“We Almost Gave Up”: The Story of Wanderland Music Festival

IMAGE Hub Pacheco

The United States has Coachella, Bonnaroo and Burning Man. The UK has Glastonbury and Parklife. Japan has Summersonic and Hong Kong has Clockenflapp. Australia and Singapore have Laneway (although the Lion City is skipping the event this year). 

And what of the Philippines?

Well we have Wanderland, of course.

First held in 2013 on the Globe Circuit Event grounds in Makati, the country’s biggest (and arguably best) indie music festival is going even bigger on its seventh edition this year. Now held at the Filinvest City Events Grounds in Alabang, Wanderland 2019 is being held over two days, on March 9 and 10, still with a full slate of international and local heavy-hitters, led by Two Door Cinema Club, The Kooks, Honne, Gabrielle Aplin, Masego, Charlie Lim, Reese Lansangan, Clara Benin, Unique and more.

Other productions have given us some memorable music moments over the years and there have been dozens of explosive one-off concerts featuring the world’s biggest music superstars in Manila. Still, none of them can compare to the consistency, staying power and immense scope of a genuine music festival like Wanderland. Today it’s become an essential date on the music fan’s yearly calendar.

How exactly did Wanderland come about?

From graphics design to concerts

The music festival is a production of Karpos Multimedia, a company that originally didn’t have anything to do with music. Run by the Uy siblings—Stephanie, John and Nicole—Karpos is a family business that started out as a graphics and web design company.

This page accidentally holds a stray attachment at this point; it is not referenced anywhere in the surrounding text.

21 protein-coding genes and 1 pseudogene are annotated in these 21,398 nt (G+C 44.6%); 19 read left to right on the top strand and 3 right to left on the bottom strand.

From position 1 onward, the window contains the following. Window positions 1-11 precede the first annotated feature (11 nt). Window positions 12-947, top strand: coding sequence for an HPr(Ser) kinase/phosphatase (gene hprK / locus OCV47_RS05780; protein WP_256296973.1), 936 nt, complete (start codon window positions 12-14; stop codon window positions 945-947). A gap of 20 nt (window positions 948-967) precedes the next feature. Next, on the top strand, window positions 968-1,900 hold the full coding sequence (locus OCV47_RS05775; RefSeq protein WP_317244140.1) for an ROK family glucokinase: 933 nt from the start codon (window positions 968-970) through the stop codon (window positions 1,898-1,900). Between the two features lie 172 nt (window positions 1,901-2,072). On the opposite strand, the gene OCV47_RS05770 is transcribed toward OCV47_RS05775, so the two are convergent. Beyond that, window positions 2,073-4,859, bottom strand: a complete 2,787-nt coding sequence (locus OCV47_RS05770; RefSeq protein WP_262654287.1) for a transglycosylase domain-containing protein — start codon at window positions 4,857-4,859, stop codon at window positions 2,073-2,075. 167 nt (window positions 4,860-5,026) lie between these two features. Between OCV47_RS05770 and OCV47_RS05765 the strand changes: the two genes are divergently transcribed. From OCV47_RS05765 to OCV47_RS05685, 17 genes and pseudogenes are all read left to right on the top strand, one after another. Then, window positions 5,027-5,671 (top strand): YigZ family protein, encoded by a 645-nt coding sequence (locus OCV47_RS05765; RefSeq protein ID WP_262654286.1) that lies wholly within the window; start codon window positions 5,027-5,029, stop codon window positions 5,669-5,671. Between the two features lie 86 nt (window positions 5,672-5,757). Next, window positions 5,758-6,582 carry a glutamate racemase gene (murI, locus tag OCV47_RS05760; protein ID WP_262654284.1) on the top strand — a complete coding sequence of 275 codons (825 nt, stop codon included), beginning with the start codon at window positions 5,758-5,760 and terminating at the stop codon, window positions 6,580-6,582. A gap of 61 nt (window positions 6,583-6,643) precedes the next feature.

“We’re a big family of seven siblings,” Steph tells Esquire Philippines. “We all have the same likes, interests, hobbies and we’re business-minded. We were all studying before Karpos. With guidance from our Dad who’s an executive in a TV station and support from our mom and older sister, we started Karpos.”

Something royal’s coming in 3 days & we can’t help but #throwback to when we d-d-danced all night to The Royal Concept...

Posted by Wanderland on Sunday, 23 September 2018

Steph says a cousin who worked at a music label company invited the siblings to invest and produce concerts.

Karpos’s first-ever show featured Irish band The Cranberries in 2012. The fledgling company encountered numerous challenges back then, being newcomers to the events and concert production business.

“It was super stressful because we had little idea about the ins and outs of production, getting sponsors, promoting the show and attracting ticket buyers,” Steph says. “Those were the major struggles we encountered during our upstart days. But we’re thankful that we met people from the industry who guided and helped us to achieve what we have today.”

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IMAGE: Hub Pacheco

A bright idea

The idea for Wanderland started when the siblings, still in their teens and early 20s back then, were hanging out in John’s bedroom one day. John and Nicole were still in college at the time (De La Salle University, while Steph is from College of Saint Benilde).

I remember thinking, ‘Why don't we have a music festival the same as the ones abroad?’” Steph says. “I told John that we should start one. And then we did. We just went for it.”

Undoubtedly, they weren’t the first to come up with the idea. The difference however is they had the tenacity and determination to follow through. Of course, it helped that they had their parents by their side the whole time.